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Content Marketing Starts With the Consumer

Sarah Lacy

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In further support of the importance of content marketing stressed in December’s first-ever Pharma Content Marketing conference hosted by ExL Pharma; last week’s 2nd Content Marketing for Life Sciences was no different. On June 12–13th at the Millennium Knickerbocker Hotel in Chicago, I witnessed experts from across different industries share their insights and tips over the two-day conference. Our own Manager of Search Marketing Nathan Stewart presented on the significance of SEO paired with content marketing, and Senior Director of Social Media Strategy Sean Nicholson chaired a panel on content marketing and social media.

With a small but enthusiastic group of attendees, the conference opened with a panel defining the need for integrated strategic content for life sciences. Their overarching message was not the lack of content, but the lack of appropriate channels to distribute that content to patients.

“All content needs to be looked at through the eye of multichannel and multi-screens. Form follows function. Understand why you’re doing what you’re doing.” –Harrison Richards, Content Marketing Manager, ICU Medical

Next, Stewart presented, “Connecting the Dots: Needs + Meaningful Content + KPIs.” Nathan expertly covered the topic from the perspective of a long-time inbound marketer and SEO specialist with a passion for content marketing. His presentation can be viewed on SlideShare here

Personally, I enjoyed the last panel of the day, “The Patient’s Voice: The Most Trusted Content of All.” I gained a lot from the panel of patient advocates, which was moderated by Bo Brooks of WEGO Health. Oftentimes as healthcare marketers, we get so caught up in acronyms and analytics we forget that the most important part of what we do is help people. Jessica Gimeno of Fashionably Ill, Jenni Prokopy of Chronic Babe, and Andrea Meyer of The Great Bowel Movement all suffer from different invisible diseases, but agreed on many of the same viewpoints — one being that online communities weigh heavy on their healthcare decisions.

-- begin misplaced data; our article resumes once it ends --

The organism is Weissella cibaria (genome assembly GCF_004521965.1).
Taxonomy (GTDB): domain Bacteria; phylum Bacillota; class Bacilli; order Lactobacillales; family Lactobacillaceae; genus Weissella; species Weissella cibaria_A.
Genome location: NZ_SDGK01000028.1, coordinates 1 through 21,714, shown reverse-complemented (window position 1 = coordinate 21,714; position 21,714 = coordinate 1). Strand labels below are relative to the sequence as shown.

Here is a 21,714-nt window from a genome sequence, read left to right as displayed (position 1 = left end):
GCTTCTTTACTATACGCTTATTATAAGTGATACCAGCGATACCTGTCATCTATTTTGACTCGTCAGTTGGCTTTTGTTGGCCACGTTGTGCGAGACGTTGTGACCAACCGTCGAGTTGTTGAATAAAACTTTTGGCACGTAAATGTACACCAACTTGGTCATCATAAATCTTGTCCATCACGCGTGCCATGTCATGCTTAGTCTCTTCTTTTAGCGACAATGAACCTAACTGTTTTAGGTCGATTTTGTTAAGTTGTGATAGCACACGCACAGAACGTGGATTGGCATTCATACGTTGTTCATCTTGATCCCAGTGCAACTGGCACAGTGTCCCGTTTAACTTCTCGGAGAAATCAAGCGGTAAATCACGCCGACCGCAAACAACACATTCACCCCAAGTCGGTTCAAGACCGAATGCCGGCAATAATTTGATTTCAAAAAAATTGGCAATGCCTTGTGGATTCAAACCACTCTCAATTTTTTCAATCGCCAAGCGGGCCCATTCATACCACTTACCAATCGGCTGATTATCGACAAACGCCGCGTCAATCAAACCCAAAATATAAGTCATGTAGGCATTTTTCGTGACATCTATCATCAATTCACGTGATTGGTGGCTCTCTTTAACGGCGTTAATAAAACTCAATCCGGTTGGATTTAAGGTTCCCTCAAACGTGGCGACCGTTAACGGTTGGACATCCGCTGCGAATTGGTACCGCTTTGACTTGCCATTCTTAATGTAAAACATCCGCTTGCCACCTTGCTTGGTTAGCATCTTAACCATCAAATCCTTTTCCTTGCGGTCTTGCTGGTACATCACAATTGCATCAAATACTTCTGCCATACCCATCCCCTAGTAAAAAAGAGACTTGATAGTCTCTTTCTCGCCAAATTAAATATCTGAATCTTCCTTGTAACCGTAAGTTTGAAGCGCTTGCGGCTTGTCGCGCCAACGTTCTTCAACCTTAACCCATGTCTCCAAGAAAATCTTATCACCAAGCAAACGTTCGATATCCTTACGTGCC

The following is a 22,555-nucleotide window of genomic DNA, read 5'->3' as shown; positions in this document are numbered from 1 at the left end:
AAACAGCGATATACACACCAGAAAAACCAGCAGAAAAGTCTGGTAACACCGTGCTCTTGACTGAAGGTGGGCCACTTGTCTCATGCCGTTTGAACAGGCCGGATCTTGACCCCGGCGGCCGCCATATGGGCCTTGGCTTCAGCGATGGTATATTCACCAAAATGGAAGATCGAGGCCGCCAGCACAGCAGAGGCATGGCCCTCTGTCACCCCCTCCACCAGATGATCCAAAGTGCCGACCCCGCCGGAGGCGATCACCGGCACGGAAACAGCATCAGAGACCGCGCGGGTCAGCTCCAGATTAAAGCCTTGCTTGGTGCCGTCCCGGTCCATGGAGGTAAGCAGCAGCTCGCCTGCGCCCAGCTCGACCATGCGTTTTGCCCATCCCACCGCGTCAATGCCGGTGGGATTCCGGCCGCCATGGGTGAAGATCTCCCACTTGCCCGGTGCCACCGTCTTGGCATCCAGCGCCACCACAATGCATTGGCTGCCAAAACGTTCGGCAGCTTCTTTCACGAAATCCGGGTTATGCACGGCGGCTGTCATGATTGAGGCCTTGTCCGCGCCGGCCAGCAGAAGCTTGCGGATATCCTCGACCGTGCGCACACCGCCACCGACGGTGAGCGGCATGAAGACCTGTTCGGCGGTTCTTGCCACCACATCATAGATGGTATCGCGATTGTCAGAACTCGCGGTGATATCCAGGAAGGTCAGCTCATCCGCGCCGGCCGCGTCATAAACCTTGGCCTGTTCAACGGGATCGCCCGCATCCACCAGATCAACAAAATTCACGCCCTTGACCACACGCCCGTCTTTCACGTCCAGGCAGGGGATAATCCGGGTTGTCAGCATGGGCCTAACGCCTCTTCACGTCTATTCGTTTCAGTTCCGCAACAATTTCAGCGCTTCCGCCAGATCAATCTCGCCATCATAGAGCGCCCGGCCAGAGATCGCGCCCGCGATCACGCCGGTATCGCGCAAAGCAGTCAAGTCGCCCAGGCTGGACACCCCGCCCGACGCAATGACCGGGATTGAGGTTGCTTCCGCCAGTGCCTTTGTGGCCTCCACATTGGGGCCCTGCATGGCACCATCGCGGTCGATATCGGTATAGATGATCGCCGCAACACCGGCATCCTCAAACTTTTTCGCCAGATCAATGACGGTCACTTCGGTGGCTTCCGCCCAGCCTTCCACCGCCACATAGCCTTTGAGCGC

When asked what type of content triggers community sharing, Prokopy replied, “Ask a question. I give a crap about what other people think. People want to share their experience and they want to help others.”

Gimeno stated, “Anything that makes people feel validated, that what they are feeling is okay.” 

And Meyer said, “Tools that are built to help patients educate others, recently diagnosed, or just making the disease better known.”

Day two was a mix of industry- and non-industry-related case studies. I enjoyed the presentation on media-snacking from Stephanie Moritz of ConAgra foods who stated, “Media-snacking is that instant consumable. Bite it, enjoy it, and if they want to learn more, they can click-through.”

She reiterated the fact that people like to scan for information. By providing consumers the relevant, useful information that they are seeking, it helps to drive brand preferences, recommendations and, ultimately, sales. 

Sean Nicholson chaired an after-lunch panel entitled, “Content Marketing and Social Media – Good for Patients, Scary for Life Sciences.”

Joining Nicholson were Gregory Cohn of UCB Pharma and Carissa Caramanis O’Brien of W2O Group. These three experts offered some great tips based on their own personal experiences. I liked O’Brien’s definition of content marketing:

 “Content marketing is telling patients the value of your business to their lives.” – Carissa Caramanis O’Brien, W2O Group

It isn’t about what content you are pushing; it’s about what people are trying to find. This is why Cohn pushes so hard for social listening. 

“Why wouldn’t you want to know what’s out there?” Cohn said. “Find out what people are looking for and can’t find. Also, look for misinformation that is being shared. Use that knowledge for your content creation.” 

All panelists agreed that being a connector of good information is almost as valuable as providing the information yourself. Nicholson reinforced that curation plays just as important of a role.

The conference included other great presentations and case studies by AbbVie, Pfizer, Eli Lilly & Company, the Altimeter Group and Medtronic. They all had inherently the same message, and it’s clear that content marketing is no longer just linked to digital strategy, but thought of as a standalone initiative. Content will always remain king, and it’s up to us to really understand and leverage the best channels out there to reach our customers. Content marketing is a topic worth paying attention to; your competitors certainly are.


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